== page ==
The average American consumes about 15 pounds of seafood each year. How do we choose which seafood to buy? Do the abundant seafood labels — U.S.-caught, dolphin safe, MSC-certified, red, yellow, green, farm-raised, wild-caught, etc. — affect our choices? Does information about sustainability make a difference in our grocery store purchases?
Economists sought to answer just these sorts of questions in a study, partially funded by California Sea Grant and published in the journal Environmental and Resource Economics earlier this year. Fishers, seafood retailers, and policy makers all have a stake in the answers.
The good news is, “Consumers are willing to pay a premium for seafood labeled as sustainable,” said the study’s lead author, James Hilger, a researcher at the NOAA Fisheries Southwest Fisheries Science Center.
But the impacts of labels aren’t linear. “Simple traffic-light labels oversimplify the sustainability story,” explained co-author Andrew Stevens from Mississippi State University.
The researchers capitalized on the roll-out of a new seafood label administered by FishWise in a high-end grocery store chain in the Bay Area.
“We took advantage of an introduction of a labeling roll-out that started in a subset of stores within the same retailer and not in others,” said Stevens. They introduced a “traffic-light” seafood label to its stores a few at a time. The label used green, yellow, or red to denote “best choice,” “proceed with caution,” and “worst choice,” respectively. In addition, each product was labeled with the species, catch method, country of origin, and the price. While the labels were not introduced in all stores at once, the phased roll-out provided “a nice design to measure causal responses to the labels, controlling for other factors possibly affecting consumer responses by using responses in the comparable and non-labeled stores as ‘controls,’” said Sofia Villas-Boas of UC Berkeley.
Consumers prefer selective-gear, wild-caught, and U.S.-caught seafood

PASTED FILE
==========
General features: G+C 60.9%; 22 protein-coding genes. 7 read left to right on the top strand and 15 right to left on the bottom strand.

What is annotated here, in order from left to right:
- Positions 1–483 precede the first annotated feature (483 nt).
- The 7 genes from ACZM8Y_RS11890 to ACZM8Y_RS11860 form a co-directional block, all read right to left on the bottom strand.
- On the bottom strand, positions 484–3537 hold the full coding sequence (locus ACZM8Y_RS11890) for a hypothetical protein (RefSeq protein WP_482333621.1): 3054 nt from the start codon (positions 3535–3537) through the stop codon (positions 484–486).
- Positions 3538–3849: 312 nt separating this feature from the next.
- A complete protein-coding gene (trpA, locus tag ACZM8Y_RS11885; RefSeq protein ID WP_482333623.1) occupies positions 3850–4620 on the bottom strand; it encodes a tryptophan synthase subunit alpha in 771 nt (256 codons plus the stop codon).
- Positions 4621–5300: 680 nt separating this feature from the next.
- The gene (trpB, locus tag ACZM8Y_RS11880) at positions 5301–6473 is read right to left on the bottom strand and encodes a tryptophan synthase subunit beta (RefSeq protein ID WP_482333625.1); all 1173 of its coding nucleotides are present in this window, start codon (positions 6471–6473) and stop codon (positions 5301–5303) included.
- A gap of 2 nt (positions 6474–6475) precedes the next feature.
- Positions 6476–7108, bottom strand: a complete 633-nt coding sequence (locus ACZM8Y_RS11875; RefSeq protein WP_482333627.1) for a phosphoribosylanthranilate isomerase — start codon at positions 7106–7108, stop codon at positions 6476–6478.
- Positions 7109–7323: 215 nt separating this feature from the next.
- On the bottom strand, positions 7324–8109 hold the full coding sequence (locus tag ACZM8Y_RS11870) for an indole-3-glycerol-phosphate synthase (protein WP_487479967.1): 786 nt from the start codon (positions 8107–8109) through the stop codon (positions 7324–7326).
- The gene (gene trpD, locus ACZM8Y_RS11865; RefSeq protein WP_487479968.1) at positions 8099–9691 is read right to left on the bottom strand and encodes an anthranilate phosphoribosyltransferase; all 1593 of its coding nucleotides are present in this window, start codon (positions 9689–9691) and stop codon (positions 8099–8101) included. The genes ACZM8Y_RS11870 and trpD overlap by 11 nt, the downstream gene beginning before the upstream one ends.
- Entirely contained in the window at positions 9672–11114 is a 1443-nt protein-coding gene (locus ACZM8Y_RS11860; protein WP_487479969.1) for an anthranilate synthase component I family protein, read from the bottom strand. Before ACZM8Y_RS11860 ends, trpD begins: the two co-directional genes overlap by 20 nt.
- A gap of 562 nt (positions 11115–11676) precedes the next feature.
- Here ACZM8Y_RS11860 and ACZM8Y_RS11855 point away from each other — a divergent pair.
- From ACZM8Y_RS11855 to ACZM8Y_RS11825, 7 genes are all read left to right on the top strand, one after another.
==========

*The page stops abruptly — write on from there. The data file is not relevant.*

It was easy enough to see that the labels affected buying choices and that shoppers preferred products labeled as more sustainable choices. The researchers also found that consumers preferred specific sustainable product attributes: wild-caught over farmed, selective over less-selective fishing gear, U.S.-caught over imported.
“But this skims over several details, including the fact that some popular products – like salmon – didn’t have any red-labeled options in our study. We see that traffic-light labels simply don’t affect all seafood products’ sales in the same way,” said Stevens.
In addition, purchases didn’t decline as the color changed to yellow and to red, as expected. Instead, the results for products with a yellow-label, which signified “proceed with caution” presented their own complications.
“The label’s effect varied depending on the product and the label attributes,” said Hilger. “In general, however, consumers preferred products with yellow labels the least, they detracted from consumer valuation.”
“When we looked at all seafood products together, we found that consumers dislike yellow-labeled products so much that they would need an average discount of about $3.50 per pound for the labels not to affect shopping choices,” Stevens explained.
This may be because the consumers who frequent this particular chain of grocery stores are already sustainability minded. When there was a green option they preferred green. However, if, for example, there was a cheap red shrimp and an expensive yellow shrimp, they tended to buy the cheap red shrimp. It may be because they believed that shrimp is a “bad” choice anyway, so they might as well buy the cheap one.
“The importance of buying “green” products varied by species and sometimes people just want jumbo shrimp for a cocktail party without spending a lot of money,” explained Hilger. Or it may have been that the label wasn’t informative enough. What does “proceed with caution” mean? How can a consumer implement this advice?
Further evidence for this is that FishWise has since changed the meaning of the yellow label to “good alternative,” suggesting that they knew the label was confusing.
Take-homes for consumers, retailers, and policy makers
Hilger said that the message to fishers is that, “consumers are willing to pay a premium for seafood caught by U.S. fishermen with selective gear. This should encourage them to differentiate their products from others in the marketplace and help increase revenues.”
The message for retailers is that consumers don’t make their seafood choices based primarily on sustainability.
“Consumers are more likely to choose a seafood species first, and then think about sustainability,” explained Stevens. “As a result, traffic-light labels are likely to have their greatest intended effect when there are multiple products of the same species with differently-colored sustainability labels.”
Finally, policy makers need to know that consumers use sustainability information to improve their choices. However, this information is often limited and confusing. More effective and standardized labeling will help Americans choose truly sustainable seafood for each of the 15 pounds they eat in a year.
The good news is that consumers prefer sustainable seafood. The challenge is in making the choices clear and available.
Written by Sarah Shoffler, NOAA Southwest Fisheries Science Center.
Hilger J, Hallstein E, Stevens AW, et al. Measuring Willingness to Pay for Environmental Attributes in Seafood. Environmental Resource Economics (2018). doi:10.1007/s10640-018-0264-6